Regretfully, the original poster wanted this blog removed. This makes me really sad as this was an excellent post! 😦
When Margaret Murray wrote her ground-breaking God of the Witches, in 1931, scholars quickly dismissed her theory of a universal, pre-Christian cult of witches who worshipped a singular mother goddess. However, Murray wasn’t completely off-base; a number of individual cults existed in pre-Christian Europe which honored mother goddesses of their own. In Rome, the cult of Cybele was huge, and the mystery traditions of Isis soon took on a mother-goddess status. Take advantage of the blooming of spring, and use this time to celebrate the archetype of the mother goddess, and honor your own female ancestors and friends.
- This simple ritual can be performed by both men and women, and is designed to honor the feminine aspects of the universe as well as our female ancestors. If you have a particular deity you call upon, feel free to change names or attributes around where needed. Otherwise, you can use the all-encompassing name of “Goddess” in the rite.
- Decorate your altar with symbols of femininity: cups, chalices, flowers, lunar objects, fish, and doves or swans. You’ll also need the following items for this ritual:
- A white candle
- An offering of something that is important to you
- A bowl of water
- A handful of small pebbles or stones
- If your tradition calls for you to cast a circle, do so now. Begin by standing in the goddess position, and saying:
I am (your name), and I stand before you,
goddesses of the sky and earth and sea,
I honor you, for your blood runs through my veins,
one woman, standing on the edge of the universe.
Tonight, I make an offering in Your names,
As my thanks for all you have given me.
- Light the candle, and place your offering before it on the altar. The offering may be something tangible, such as bread or wine or flowers. It can also be something symbolic, such as a gift of your time or dedication. Whatever it is, it should be something from your heart. You may want to read up on Offerings to the Gods for some ideas.
- Once you have made your offering, it is time to call upon the goddesses by name. Say:
I am (your name), and I stand before you,
Isis, Ishtar, Tiamat, Inanna, Shakti, Cybele.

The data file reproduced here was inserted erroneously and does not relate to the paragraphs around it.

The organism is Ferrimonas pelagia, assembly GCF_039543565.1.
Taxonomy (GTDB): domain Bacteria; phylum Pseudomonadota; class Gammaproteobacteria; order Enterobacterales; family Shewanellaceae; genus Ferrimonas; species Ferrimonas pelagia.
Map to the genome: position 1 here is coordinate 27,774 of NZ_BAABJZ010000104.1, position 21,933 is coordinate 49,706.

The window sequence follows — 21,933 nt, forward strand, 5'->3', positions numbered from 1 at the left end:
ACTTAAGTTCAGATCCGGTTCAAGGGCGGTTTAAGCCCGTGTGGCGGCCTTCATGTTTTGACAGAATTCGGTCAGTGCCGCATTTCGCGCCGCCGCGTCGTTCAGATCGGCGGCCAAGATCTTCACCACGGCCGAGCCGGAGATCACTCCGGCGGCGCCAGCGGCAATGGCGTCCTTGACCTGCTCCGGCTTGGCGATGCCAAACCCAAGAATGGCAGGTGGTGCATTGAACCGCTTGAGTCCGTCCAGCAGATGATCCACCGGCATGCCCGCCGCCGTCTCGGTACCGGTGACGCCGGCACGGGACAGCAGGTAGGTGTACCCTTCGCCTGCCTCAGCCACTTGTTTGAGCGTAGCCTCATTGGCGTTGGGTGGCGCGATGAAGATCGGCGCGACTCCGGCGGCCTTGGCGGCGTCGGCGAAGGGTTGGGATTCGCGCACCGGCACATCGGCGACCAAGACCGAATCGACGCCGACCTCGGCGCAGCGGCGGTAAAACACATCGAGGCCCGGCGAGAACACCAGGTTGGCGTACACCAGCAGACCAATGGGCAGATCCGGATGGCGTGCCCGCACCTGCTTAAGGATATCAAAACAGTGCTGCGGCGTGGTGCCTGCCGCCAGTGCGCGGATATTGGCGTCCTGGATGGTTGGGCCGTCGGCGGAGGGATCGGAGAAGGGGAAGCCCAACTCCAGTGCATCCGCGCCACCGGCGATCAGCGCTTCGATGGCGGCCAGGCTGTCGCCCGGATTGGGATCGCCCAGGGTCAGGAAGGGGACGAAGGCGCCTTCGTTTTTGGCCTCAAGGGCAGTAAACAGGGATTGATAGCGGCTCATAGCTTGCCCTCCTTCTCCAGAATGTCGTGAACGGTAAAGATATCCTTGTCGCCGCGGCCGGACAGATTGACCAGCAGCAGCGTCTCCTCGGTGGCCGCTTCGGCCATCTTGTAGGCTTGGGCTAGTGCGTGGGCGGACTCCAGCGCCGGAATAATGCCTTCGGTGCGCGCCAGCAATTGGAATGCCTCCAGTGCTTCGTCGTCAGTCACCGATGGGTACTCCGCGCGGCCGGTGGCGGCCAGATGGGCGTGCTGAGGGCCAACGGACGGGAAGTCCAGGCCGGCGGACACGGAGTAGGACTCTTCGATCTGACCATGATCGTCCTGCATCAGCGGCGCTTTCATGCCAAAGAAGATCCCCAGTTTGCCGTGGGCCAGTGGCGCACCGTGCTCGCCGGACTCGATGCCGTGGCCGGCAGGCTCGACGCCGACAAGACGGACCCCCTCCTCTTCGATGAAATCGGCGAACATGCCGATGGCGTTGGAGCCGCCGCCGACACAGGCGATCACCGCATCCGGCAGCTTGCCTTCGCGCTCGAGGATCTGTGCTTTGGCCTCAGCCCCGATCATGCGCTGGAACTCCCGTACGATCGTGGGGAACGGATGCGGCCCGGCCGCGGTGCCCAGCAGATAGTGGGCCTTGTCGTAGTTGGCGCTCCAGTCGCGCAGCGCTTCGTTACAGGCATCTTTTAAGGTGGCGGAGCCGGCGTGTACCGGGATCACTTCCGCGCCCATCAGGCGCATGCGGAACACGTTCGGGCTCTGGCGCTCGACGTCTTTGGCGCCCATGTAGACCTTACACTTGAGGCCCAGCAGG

Mothers of the ancient people,
guardians of those who walked the earth thousands of years ago,
I offer you this as a way of showing my gratitude.
Your strength has flowed within me,
your wisdom has given me knowledge,
your inspiration has given birth to harmony in my soul.
- Now it is time to honor the women who have touched your life. For each one, place a pebble into the bowl of water. As you do so, say her name and how she has impacted you. You might say something like this:
I am (your name), and I stand before you,
to honor the sacred feminine that has touched my heart.
I honor Susan, who gave birth to me and raised me to be strong;
I honor Maggie, my grandmother, whose strength took her to the hospitals of war-torn France;
I honor Cathleen, my aunt, who lost her courageous battle with cancer;
I honor Jennifer, my sister, who has raised three children alone…
- Continue until you have placed a pebble in the water for each of these women. Reserve one pebble for yourself. Finish by saying:
I am (your name), and I honor myself,
for my strength, my creativity, my knowledge, my inspiration,
and for all the other remarkable things that make me a woman.
- Take a few minutes and reflect on the sacred feminine. What is it about being a woman that gives you joy? If you’re a man performing this ritual, what is it about the women in your life that makes you love them? Meditate on the feminine energy of the universe for a while, and when you are ready, end the ritual.
- This ritual can be adapted for a group easily; with a little planning it can become a beautiful ceremony for a number of people. Consider doing it as part of a womens’ circle, in which each member honors the others as part of the rite.
What You Need
- A white candle
- An offering
- A bowl of water
- A collection of pebbles or small stones
There are many ways and myriad reasons for women to honor and embrace all that they are. And when any individual woman chooses to do so, all women collectively move closer to becoming what they are truly capable of being. By honoring her experience and being willing to share it with others both male and female she teaches as she learns. When she can trust herself and her inner voice, she teaches those around her to trust her as well. Clasping hands with family members and friends, coworkers and strangers in a shared walk through the journey of life, she allows all to see the self-respect she possesses and accepts their respect, too, that is offered through look, word, and deed.